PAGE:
In an earlier post I mentioned the OCLC test site called WorldCat Identities. Today while searching Google Scholar, I found myself in the free beta site. If you haven’t searched this free site lately, you should take a look. To compare it with my earlier post, here’s a link to the page for Tolkien’s The Hobbit.
The beta search seems to incorporate many of the features I liked in WorldCat Identities.

Nice features include the link to all the different editions of this book, the ability to search my library’s embedded search tools, the ability to create or add to a personal list of topics, the ability to export the citation in a particular bibliographic format, and the ability to add content. Here’s a screenshot.

Screenshot of Beta

What does say about local libraries? Here’s an excerpt from their What is Worldcat? page:

“Your library may let you search WorldCat from the online catalog on its Web site. (Again, you may have to log in with a valid library membership.) When you are physically at the library, you can search WorldCat using the FirstSearch reference service. Although the basic identifying information you’ll find on this Web site can fulfill most needs, WorldCat at your library includes extra features such as advanced search,”find similar items”, and links to published reviews and excerpts. ”

In addition to features listd above, it seems to me that some of the entries I looked at were lacking some MARC fields. I don’t know if the project is complete or still under test, but I would like to see the subject and author links more extensive. Still, this project is definitely of setting the standard for the future.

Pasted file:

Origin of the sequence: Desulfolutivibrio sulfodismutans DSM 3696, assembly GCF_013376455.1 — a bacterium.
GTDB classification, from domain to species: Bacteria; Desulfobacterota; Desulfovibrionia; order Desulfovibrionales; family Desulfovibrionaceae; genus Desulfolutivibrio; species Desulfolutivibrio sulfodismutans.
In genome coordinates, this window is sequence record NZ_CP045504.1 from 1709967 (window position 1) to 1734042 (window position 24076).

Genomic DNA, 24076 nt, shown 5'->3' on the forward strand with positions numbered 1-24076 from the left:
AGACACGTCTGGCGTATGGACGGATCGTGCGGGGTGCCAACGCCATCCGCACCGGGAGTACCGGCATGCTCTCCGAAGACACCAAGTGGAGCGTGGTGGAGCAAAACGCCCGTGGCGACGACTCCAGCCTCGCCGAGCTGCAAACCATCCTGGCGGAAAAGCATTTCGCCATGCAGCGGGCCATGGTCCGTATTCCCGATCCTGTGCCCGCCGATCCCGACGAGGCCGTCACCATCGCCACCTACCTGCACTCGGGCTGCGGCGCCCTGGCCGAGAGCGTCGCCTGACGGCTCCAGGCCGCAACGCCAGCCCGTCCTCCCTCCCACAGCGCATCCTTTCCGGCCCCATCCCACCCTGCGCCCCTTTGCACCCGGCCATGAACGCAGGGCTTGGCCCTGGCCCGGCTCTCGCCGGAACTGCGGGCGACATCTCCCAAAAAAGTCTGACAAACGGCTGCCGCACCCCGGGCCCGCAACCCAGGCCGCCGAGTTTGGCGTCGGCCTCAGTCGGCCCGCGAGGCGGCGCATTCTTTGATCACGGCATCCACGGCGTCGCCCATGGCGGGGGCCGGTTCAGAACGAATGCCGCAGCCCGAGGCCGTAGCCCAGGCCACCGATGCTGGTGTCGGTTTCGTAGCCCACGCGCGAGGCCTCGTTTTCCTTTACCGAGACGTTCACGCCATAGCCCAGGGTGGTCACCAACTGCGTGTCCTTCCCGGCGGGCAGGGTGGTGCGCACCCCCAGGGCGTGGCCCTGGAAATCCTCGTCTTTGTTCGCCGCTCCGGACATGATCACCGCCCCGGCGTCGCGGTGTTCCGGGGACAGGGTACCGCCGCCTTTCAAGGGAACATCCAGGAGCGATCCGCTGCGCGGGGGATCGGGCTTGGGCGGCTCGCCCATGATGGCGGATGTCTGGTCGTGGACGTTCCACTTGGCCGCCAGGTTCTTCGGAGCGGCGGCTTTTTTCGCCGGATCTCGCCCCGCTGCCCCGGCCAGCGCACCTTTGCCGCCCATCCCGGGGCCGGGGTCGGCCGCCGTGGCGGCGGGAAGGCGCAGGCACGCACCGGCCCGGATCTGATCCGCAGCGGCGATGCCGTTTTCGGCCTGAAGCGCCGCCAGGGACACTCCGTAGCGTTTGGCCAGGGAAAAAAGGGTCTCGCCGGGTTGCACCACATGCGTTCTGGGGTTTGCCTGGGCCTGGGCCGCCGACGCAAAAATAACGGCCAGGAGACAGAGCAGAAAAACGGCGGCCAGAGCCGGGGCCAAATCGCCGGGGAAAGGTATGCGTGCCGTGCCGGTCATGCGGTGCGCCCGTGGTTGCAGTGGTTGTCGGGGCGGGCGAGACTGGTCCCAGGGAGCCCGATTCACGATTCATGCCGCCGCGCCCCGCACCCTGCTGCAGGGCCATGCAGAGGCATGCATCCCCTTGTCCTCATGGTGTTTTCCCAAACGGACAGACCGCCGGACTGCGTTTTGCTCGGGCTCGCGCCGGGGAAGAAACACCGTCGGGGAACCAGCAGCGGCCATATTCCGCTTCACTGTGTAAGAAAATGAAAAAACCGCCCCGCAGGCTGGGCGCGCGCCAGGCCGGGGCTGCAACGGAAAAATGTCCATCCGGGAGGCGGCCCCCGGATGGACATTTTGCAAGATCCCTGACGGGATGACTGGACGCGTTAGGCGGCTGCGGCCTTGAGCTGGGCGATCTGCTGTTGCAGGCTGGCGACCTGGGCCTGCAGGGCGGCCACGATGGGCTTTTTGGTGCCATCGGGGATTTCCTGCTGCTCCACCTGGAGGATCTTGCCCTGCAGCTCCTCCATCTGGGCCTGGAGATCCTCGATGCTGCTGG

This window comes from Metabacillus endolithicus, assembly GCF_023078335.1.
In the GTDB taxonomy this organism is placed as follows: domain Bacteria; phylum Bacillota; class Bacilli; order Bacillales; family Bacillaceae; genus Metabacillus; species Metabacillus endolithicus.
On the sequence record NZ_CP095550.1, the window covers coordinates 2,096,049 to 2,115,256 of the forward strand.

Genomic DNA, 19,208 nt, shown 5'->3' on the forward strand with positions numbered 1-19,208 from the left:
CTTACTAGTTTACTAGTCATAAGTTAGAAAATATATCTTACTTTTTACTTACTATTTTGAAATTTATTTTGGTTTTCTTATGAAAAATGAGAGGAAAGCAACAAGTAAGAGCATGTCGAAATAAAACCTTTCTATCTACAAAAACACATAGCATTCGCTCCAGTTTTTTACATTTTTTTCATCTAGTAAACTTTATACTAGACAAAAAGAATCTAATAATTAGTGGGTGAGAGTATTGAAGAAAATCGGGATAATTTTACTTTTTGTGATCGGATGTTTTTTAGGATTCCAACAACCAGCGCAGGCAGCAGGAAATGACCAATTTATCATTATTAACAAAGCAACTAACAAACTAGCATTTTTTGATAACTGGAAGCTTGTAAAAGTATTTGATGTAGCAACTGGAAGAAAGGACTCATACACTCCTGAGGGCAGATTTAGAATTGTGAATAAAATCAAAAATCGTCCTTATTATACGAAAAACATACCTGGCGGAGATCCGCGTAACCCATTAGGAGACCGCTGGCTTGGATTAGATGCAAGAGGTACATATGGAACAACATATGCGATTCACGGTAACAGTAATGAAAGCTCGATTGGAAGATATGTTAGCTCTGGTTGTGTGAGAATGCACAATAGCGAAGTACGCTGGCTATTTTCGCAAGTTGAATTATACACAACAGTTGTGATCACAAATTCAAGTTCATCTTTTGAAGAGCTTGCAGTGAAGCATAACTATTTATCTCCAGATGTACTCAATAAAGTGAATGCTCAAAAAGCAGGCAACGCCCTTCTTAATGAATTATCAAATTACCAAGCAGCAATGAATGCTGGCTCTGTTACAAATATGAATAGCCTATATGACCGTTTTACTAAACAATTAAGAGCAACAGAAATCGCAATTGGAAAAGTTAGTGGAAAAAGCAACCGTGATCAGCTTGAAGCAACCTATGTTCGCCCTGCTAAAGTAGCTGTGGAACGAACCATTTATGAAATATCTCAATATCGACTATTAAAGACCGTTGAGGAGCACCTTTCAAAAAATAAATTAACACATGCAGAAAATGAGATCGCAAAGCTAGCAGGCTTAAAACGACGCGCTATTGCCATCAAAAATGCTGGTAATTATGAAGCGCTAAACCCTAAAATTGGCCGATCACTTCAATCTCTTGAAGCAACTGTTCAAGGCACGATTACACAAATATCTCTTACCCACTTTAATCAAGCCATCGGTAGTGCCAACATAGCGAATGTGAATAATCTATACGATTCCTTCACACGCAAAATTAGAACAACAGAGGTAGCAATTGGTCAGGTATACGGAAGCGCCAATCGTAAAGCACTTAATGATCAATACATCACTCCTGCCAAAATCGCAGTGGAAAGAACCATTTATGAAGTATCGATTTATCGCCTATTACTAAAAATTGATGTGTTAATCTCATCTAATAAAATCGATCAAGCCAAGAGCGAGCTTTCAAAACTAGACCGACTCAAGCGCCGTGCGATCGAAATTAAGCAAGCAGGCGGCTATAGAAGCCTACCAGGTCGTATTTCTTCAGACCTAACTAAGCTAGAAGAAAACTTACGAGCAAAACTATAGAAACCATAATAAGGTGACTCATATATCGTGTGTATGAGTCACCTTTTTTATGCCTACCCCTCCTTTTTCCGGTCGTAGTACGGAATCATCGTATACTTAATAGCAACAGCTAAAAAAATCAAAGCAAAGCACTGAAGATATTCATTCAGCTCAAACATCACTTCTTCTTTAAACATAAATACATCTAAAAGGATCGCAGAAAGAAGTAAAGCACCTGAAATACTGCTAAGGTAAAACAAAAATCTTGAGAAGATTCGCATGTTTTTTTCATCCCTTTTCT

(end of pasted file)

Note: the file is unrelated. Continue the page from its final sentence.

Facebook & Privacy?

Sarah Steiner, Learning Commons Librarian at Georgia State University, posted a link to the following video Does what happens in the Facebook stay in the Facebook?. The video makes interesting and disturbing claims about privacy concerns regarding the site Facebook. It quotes from the terms of service posted on Facebook, which I have to admit, I’ve never read. Here’s a quote.

“When you post User Content to the Site, you authorize and direct us to make such copies thereof as we deem necessary in order to facilitate the posting and storage of the User Content on the Site. By posting User Content to any part of the Site, you automatically grant, and you represent and warrant that you have the right to grant, to the Company an irrevocable, perpetual, non-exclusive, transferable, fully paid, worldwide license (with the right to sublicense) to use, copy, publicly perform, publicly display, reformat, translate, excerpt (in whole or in part) and distribute such User Content for any purpose on or in connection with the Site or the promotion thereof, to prepare derivative works of, or incorporate into other works, such User Content, and to grant and authorize sublicenses of the foregoing. You may remove your User Content from the Site at any time. If you choose to remove your User Content, the license granted above will automatically expire, however you acknowledge that the Company may retain archived copies of your User Content.” Facebook. 25.May.2007